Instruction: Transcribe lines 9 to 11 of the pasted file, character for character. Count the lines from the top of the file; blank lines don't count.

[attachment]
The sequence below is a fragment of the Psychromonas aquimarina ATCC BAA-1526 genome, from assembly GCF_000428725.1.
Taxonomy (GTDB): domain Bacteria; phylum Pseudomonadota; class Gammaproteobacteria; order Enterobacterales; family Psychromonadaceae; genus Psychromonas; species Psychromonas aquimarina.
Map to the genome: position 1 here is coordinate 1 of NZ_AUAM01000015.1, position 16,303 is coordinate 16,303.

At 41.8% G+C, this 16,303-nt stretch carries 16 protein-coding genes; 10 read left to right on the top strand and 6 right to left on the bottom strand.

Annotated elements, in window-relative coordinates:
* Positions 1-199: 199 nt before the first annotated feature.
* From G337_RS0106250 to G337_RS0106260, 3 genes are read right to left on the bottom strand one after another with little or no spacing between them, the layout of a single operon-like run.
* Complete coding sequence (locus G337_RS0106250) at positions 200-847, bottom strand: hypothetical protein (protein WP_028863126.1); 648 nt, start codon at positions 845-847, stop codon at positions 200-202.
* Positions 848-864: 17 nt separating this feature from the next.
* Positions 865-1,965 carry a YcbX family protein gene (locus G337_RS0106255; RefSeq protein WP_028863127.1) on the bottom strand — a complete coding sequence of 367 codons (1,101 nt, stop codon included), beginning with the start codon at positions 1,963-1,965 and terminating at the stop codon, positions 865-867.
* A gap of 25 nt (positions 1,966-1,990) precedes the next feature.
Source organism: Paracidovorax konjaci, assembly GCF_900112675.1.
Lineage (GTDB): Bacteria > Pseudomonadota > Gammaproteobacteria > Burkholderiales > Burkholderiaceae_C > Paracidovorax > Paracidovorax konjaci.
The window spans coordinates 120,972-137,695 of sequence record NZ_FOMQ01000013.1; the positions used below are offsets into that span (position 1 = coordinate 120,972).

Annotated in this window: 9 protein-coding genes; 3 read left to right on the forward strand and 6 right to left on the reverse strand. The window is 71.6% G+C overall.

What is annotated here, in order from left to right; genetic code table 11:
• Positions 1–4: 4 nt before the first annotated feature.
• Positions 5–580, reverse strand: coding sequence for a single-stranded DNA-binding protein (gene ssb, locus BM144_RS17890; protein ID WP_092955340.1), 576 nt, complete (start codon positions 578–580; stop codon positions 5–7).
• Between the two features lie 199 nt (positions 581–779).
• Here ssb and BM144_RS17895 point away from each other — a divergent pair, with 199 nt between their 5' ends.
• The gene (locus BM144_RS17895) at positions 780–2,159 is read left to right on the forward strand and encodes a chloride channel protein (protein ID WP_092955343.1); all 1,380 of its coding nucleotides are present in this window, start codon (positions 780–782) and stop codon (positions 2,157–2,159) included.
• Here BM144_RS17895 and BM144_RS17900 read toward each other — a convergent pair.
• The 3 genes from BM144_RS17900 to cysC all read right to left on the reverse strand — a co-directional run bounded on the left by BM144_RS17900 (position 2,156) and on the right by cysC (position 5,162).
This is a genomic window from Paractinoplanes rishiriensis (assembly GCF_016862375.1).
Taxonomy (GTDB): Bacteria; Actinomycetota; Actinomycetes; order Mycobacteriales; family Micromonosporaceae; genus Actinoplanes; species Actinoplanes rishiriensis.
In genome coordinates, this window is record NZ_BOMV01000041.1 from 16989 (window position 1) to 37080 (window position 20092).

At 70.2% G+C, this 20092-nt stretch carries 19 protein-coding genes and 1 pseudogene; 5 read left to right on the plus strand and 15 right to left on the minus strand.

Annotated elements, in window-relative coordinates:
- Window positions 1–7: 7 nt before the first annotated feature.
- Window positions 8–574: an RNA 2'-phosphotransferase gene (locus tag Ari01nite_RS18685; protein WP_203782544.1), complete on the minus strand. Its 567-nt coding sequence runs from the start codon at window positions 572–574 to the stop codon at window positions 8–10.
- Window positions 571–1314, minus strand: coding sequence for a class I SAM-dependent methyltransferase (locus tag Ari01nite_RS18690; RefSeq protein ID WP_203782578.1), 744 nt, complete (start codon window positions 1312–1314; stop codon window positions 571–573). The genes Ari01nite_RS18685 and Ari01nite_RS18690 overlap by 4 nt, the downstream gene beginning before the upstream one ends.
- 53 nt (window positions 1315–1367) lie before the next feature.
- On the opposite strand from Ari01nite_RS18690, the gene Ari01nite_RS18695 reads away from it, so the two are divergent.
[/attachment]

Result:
* Positions 848-864: 17 nt separating this feature from the next.
* Positions 865-1,965 carry a YcbX family protein gene (locus G337_RS0106255; RefSeq protein WP_028863127.1) on the bottom strand — a complete coding sequence of 367 codons (1,101 nt, stop codon included), beginning with the start codon at positions 1,963-1,965 and terminating at the stop codon, positions 865-867.
* A gap of 25 nt (positions 1,966-1,990) precedes the next feature.